Commentary: Why FDA’s software precertification program may be bad for business

Epstein Becker & Green's Bradley Merrill Thompson says the FDA's much-touted program is riddled with unseen costs and unanswered questions.
By Bradley Merrill Thompson
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About the Author: Bradley Merrill Thompson is a member of the firm at Epstein Becker & Green, P.C. There, he counsels medical device, drug, and combination product companies on a wide range of FDA regulatory, reimbursement, and clinical trial issues. The opinions in this piece are Thompson's and don't necessarily reflect the opinions of MobiHealthNews or HIMSS.

FDA’s concept of a precertification program for software has certainly caught the attention of senior management at many companies. I’m hearing stories of unbridled enthusiasm for the idea. I describe it as a “concept” because, of course, it hasn’t been created yet. A year and a half after floating the idea and more than a year since the formal, public drafting process began, FDA has only circulated very high level concept papers.
 
As companies wait for more details, for several reasons they need to be just a little bit cynical about what they’re hearing, and become more active in trying to shape what the program ultimately turns out to be in some very key dimensions that could make or break the program.
 
Reasons to be cynical
 
I try hard not to let my old age make me too cynical. But some skepticism is healthy. To understand why I am skeptical here, I would encourage you to search the Twittersphere, LinkedIn posts, and summaries of speeches reported in the trade press to see what FDA is publicly saying about the program. If you’ve been around FDA for a while, you will be amazed. In the more than 30 years I’ve been practicing medical device law, I have never seen anything like this. The agency is on a full throttle sales mission from the Commissioner on down trying to convince the entire world that this precertification program is the best thing since sliced bread.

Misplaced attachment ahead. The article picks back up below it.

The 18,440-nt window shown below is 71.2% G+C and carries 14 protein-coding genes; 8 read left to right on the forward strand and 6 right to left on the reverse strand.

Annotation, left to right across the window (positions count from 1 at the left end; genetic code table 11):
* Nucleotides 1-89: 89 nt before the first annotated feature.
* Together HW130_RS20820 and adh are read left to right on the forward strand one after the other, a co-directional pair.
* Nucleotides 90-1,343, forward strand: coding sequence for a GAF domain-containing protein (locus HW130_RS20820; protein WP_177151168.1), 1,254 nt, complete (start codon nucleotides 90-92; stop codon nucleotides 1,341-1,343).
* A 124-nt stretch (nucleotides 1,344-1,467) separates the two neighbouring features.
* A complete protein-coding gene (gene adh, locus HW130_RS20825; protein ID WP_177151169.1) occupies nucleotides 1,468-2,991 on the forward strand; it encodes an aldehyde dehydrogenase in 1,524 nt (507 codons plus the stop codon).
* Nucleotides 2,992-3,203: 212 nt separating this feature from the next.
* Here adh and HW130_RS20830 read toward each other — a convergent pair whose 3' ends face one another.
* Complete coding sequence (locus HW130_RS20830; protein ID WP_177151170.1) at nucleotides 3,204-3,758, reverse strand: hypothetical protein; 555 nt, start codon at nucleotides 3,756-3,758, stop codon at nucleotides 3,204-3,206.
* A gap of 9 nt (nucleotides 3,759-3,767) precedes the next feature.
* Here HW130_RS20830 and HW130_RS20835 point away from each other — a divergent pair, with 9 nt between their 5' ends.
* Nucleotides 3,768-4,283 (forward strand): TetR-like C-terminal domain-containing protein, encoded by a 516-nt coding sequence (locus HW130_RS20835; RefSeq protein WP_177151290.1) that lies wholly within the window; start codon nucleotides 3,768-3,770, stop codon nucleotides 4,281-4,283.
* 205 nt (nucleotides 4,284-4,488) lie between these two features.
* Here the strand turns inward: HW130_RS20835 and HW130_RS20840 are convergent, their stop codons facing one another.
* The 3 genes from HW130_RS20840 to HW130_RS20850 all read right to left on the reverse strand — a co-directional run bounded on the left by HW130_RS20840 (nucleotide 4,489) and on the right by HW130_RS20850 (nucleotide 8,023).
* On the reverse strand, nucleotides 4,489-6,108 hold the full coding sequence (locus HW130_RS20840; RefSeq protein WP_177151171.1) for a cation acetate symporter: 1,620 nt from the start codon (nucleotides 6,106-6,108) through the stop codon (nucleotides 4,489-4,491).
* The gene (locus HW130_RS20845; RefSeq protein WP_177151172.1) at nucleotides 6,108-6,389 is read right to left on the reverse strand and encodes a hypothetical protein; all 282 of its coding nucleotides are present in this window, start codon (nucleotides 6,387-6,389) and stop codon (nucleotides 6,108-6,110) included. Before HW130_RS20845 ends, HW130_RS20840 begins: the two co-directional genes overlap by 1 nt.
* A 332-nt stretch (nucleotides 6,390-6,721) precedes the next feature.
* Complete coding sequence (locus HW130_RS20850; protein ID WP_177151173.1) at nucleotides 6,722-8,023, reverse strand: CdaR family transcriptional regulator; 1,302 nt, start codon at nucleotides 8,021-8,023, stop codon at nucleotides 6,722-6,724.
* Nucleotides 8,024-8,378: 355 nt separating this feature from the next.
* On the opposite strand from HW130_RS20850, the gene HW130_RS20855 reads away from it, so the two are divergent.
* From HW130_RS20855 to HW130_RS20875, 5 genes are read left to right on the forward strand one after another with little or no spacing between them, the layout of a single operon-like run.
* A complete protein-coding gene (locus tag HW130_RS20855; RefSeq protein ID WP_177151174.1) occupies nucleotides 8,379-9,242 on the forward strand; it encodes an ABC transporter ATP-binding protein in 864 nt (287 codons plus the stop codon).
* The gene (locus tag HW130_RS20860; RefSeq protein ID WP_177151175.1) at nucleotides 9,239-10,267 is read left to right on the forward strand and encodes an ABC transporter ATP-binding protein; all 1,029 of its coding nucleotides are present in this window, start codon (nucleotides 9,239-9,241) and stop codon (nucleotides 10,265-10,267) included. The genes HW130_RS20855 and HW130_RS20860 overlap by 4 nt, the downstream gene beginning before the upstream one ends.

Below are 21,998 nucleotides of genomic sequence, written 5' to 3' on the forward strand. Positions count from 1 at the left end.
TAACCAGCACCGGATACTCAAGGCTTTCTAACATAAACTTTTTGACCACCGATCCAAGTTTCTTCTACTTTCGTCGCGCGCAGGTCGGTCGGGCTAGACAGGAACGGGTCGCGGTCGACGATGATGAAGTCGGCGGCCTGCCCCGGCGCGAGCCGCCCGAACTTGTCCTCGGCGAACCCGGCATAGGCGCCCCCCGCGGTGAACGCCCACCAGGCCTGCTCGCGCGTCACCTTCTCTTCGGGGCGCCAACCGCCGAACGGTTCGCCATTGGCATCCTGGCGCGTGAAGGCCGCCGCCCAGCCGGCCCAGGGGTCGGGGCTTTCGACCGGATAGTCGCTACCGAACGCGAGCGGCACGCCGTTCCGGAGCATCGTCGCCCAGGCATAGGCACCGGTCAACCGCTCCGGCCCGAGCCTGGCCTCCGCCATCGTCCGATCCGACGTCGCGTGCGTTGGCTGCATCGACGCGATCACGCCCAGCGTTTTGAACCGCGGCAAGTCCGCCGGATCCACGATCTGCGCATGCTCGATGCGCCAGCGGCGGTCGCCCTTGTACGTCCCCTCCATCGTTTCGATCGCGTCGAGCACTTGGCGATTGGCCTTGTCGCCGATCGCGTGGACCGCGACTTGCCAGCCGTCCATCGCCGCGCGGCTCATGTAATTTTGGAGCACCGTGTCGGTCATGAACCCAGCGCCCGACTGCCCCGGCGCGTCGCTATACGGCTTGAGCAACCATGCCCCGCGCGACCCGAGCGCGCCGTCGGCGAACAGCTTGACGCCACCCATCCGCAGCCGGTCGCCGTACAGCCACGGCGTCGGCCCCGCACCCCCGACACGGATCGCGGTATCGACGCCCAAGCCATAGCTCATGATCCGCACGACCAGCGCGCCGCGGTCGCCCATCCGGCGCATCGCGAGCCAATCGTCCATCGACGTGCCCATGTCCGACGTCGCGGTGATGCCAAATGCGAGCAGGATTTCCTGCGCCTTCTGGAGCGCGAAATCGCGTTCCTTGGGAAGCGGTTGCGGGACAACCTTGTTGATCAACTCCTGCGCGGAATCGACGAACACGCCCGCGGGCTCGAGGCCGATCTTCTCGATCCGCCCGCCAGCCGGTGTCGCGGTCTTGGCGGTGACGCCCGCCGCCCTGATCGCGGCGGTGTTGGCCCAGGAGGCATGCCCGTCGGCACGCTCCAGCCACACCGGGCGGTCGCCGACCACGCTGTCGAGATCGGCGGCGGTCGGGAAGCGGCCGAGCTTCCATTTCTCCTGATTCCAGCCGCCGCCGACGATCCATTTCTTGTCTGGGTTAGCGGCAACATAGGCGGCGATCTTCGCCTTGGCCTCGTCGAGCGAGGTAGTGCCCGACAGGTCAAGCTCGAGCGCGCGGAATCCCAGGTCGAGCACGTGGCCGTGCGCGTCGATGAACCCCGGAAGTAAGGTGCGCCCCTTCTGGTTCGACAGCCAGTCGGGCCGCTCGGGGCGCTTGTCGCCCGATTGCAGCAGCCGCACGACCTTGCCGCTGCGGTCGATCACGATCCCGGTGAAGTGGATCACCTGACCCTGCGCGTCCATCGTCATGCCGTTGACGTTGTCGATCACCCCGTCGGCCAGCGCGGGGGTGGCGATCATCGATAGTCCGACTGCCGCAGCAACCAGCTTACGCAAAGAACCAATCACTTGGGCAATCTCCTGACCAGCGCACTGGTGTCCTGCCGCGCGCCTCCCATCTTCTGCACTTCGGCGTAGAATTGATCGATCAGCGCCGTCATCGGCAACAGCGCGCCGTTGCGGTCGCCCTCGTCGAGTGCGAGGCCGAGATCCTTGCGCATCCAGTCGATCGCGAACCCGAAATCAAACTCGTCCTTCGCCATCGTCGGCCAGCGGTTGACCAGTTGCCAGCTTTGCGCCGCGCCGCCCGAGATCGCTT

Ask yourselves, why? Why would FDA be engaged in such a concerted and resource-intensive push that is more akin to launching a new line of tennis shoes than it is traditional policymaking?  Do you really think it’s because FDA wants to make business more profitable for medical device companies? If you do, I have a bridge in London I’d like to sell you. No, FDA stands to gain a lot from the precertification program, and you need to understand what they get in order to assess whether it’s a good deal for industry.
 
Beyond just the extraordinary promotion by FDA, industry also needs to understand that there is a method to the agency’s sales process. Any salesman will recognize it. I was reminded of it in May when I was negotiating the purchase of a rug in Egypt. The salesman wanted to talk with my wife and me about all the different rugs they had, and work with us to narrow it down as to whether the rug was to be wool or silk, large or small, the type of pattern and so forth. When I repeatedly asked during that process about the price of the various options, he repeatedly deferred me, saying that he would have to talk to his manager and that we would surely work that out at the end.

When selling, you never lead with the price. First you get your customer to fall in love with the product, and then you present the price. Industry has not yet heard the price of the precertification program.
 
Selling points
 
So FDA started the development of its precertification program with the selling points, and has everyone in industry excited primarily about three potential benefits:
 

  1. FDA has said that it will review fewer initial launches of new software products. Exactly which ones will be reviewed and which ones will not has not been shared with the public. But they’ve told us it will be great and we will love it.
     
  2. FDA has said that for the products they will review, the review will cover fewer topics. They haven’t said how many fewer, or how much quicker the review will be, but they have told us it will be great and we will love it.
     
  3. FDA has said that they will review fewer changes to marketed software medical devices. They haven’t said which changes they will review and which ones they won’t, but they have told us it will be great and we will love it.

 
Pretty exciting stuff, in theory. Well over a year into the drafting process, we just don’t know what FDA will do or how much better it will be.